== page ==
Dodge learned the term “corrective emotional experience” in her psychology studies and feels Hollins has provided this in her time here. “I have lived with overwhelming anxiety and ADHD my whole life, which is part of why coming back to school didn’t feel like an option. When Hollins says you belong, we mean it, and if you raise your hand for help, they will do everything to see you succeed.”

She adds, “I have learned that things that are hard are just practice for next time, we are always getting better. I learned that I bring value to the room I’m in, that I’m safe to be myself. I didn’t know that before I came here.”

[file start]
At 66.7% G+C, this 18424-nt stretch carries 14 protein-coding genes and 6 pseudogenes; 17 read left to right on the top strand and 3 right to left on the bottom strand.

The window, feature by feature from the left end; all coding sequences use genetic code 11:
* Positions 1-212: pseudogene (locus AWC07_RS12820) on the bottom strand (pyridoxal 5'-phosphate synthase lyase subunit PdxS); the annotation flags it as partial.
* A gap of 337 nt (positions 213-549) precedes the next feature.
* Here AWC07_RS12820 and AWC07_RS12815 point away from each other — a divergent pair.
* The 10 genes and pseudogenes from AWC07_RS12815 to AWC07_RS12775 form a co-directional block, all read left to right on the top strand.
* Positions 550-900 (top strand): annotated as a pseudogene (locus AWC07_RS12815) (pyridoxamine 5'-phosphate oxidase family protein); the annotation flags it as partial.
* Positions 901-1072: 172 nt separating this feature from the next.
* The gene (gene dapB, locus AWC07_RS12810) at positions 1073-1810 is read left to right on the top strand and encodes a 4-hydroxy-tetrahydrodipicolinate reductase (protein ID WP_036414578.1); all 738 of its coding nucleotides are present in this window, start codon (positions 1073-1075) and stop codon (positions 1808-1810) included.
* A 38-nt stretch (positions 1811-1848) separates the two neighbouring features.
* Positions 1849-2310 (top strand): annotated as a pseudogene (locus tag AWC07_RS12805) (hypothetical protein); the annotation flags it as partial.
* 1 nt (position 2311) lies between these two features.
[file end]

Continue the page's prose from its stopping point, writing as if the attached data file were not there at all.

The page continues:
Dodge was recognized at this spring’s Honors Convocation with the Evelyn Bradshaw Award for Excellence. She was a recipient of the Hollins Scholar Award, the Marsha Stevens Horizon Scholarship, the Alumnae/i Referral Scholarship, and the Manchester Art Grant. As an alumna, Dodge hopes to help the university’s efforts to serve the needs of non-traditional students by supporting the Horizon program. She encourages alumnae/i to continue suggesting Hollins to people unsure about going back to school.

Top Photo: Katrina Dodge ’24 is joined by her three daughters on Hollins’ Front Quad.